Instructional leadership taps into teaching expertise both within the administrator and from his/her staff to hone the classroom skills of all. Sadly, not enough administrators were master teachers with the pedagogical and content chops to earn the respect of their faculty.

  4. Nmstuewe

    Yes teachers need all of this and yet so much more. Especially the listen part! Teachers need to be able to think of themselves as learners and because of this they need everything in place for them that they have in place for their students. A safe place to wonder in and personalize their learning. We do not make it easy for students to learn my making it difficult for teachers to learn.

  5. Michael Lubelfeld

    Teacher leaders need administrators who support, nurture, and guide their interest in leadership. Administrators can and, in my opinion, should collaborate/partner with their teacher leaders on projects, initiatives, school plans. They should can and should help develop their leadership abilities and potential through coaching. Administrators should help guide teacher leaders to share in the overall leadership and management and improvement of the school/district.
    Thanks for writing a great blog Bill. I’m a superintendent of a small suburban Chicago school district, PK-8th grade, 425 students. I’ve been an educator for 17 years, and an administrator for 12 years (associate principal grades 4-8, principal grades 6-8, asst. supt. grades PK-8, and teacher grades 6 and 8)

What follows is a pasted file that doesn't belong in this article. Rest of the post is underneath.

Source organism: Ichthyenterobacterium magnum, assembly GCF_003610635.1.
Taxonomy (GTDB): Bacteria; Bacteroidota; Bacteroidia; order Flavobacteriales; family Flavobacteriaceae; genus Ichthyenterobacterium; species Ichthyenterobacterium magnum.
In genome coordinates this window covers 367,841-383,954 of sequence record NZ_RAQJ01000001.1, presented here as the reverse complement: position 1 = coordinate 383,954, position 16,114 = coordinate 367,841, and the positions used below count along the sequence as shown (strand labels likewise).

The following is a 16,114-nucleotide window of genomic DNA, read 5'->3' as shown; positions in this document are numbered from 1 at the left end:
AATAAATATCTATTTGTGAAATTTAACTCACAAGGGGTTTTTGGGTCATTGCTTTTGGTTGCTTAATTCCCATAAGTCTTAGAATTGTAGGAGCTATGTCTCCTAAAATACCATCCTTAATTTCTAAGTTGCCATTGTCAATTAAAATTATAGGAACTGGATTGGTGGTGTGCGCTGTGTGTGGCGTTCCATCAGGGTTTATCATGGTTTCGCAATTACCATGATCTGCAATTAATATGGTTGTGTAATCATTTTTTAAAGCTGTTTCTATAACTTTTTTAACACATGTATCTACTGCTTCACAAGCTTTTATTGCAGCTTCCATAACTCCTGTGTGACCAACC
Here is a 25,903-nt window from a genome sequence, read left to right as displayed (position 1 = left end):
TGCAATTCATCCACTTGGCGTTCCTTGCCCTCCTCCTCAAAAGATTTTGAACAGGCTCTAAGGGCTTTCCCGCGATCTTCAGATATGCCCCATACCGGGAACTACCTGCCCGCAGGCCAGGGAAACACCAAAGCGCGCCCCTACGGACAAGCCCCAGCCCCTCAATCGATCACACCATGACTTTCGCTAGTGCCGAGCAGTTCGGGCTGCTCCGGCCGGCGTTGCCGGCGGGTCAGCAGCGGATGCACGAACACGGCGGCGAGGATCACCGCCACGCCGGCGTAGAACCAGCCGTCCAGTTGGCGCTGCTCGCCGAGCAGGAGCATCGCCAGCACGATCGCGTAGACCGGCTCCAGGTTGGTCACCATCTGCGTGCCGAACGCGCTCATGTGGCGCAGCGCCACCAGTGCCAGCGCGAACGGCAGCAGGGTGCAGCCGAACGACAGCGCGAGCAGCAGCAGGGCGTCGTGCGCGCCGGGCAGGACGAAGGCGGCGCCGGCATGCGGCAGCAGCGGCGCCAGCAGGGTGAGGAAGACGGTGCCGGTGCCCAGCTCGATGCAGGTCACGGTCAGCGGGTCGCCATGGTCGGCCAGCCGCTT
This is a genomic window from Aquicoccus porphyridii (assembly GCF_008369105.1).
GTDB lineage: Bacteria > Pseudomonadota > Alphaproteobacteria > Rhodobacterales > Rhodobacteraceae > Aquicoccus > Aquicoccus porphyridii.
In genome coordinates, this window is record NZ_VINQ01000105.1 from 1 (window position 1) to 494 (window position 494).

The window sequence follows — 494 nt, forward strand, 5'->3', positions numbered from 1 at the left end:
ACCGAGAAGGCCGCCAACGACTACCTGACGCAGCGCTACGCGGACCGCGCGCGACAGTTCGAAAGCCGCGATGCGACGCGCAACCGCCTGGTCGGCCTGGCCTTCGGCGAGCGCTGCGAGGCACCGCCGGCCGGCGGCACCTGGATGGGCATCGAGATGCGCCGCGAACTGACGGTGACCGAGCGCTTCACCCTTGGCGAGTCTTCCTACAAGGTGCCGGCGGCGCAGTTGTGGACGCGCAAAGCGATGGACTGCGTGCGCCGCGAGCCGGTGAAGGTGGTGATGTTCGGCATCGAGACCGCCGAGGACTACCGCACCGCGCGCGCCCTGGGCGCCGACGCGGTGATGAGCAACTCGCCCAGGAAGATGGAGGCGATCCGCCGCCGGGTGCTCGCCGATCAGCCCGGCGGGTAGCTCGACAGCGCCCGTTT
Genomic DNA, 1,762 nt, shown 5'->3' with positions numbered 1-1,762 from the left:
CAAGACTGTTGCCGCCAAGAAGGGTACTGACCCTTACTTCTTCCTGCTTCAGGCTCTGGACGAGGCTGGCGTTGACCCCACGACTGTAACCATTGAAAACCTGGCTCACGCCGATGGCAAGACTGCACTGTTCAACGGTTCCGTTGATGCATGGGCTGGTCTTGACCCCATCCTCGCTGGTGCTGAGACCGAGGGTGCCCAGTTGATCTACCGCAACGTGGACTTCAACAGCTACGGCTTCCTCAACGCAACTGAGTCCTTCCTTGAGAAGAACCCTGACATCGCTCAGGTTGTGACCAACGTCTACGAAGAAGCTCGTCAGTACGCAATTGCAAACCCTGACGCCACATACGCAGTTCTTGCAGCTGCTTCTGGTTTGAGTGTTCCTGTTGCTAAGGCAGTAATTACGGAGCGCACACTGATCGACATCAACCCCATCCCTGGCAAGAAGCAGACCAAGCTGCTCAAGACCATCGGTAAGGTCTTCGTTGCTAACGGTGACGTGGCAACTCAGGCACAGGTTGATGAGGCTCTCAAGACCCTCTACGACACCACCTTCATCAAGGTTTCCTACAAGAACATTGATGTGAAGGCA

6. Saba Khan

    WOW thats soo very true!!
    but we rarely speak about it, its all hidden
    thanks for making it an open topic 🙂
    I actually have to give/share credit of my ideas to my administrators at times , so that i can work on my teaching ideas!!
    we have to sacrifice a lot to persue our dream, teaching innovatively!

  7. Becky Goerend

    Teacher leaders need the freedom to try new things in their classrooms. We are intelligent leaders who are learning and may hear about things before you do! We need time and opportunities to share what we are learning with our coworkers. We need time, funding, and opportunities to extend our learning at conferences and other professional development events. We need recognition at times because we get run down/burnt out. We need to know that what we are doing makes a difference to you, our students, fellow teachers, and our school.

  8. Louise

    Administrators, if you want us to lead teachers into your brave new vision, you have to listen AND then do something to address the issue. If teachers will do hands-on work if you reimburse them for materials, then reimburse them for materials, or quit saying you want hands-on work.
    What you say is unimportant: what you do is observed by all. If kids are hanging out in the hallway, it’s because they know that you do not follow through. Teachers are not more stupid than students.

  9. Bill Ferriter

    Teacher leaders need mutual respect from administrators. So often, those of us who have chosen to stay in the classroom have skills and knowledge that is equal to that of our principals. We’re reading just as much as they are. We’re refining our craft in deep and meaningful ways. We’re studying organizational theory and perfecting our professional development skills.
    To put it simply, we’re competent and qualified too. Our choice to stay in the classroom shouldn’t cheapen who we are as professionals—and yet I often feel looked down on when I’m in a room full of principals.
    I want to be seen as the intellectual equal of my principal—especially if they want me to continue leading from the classroom!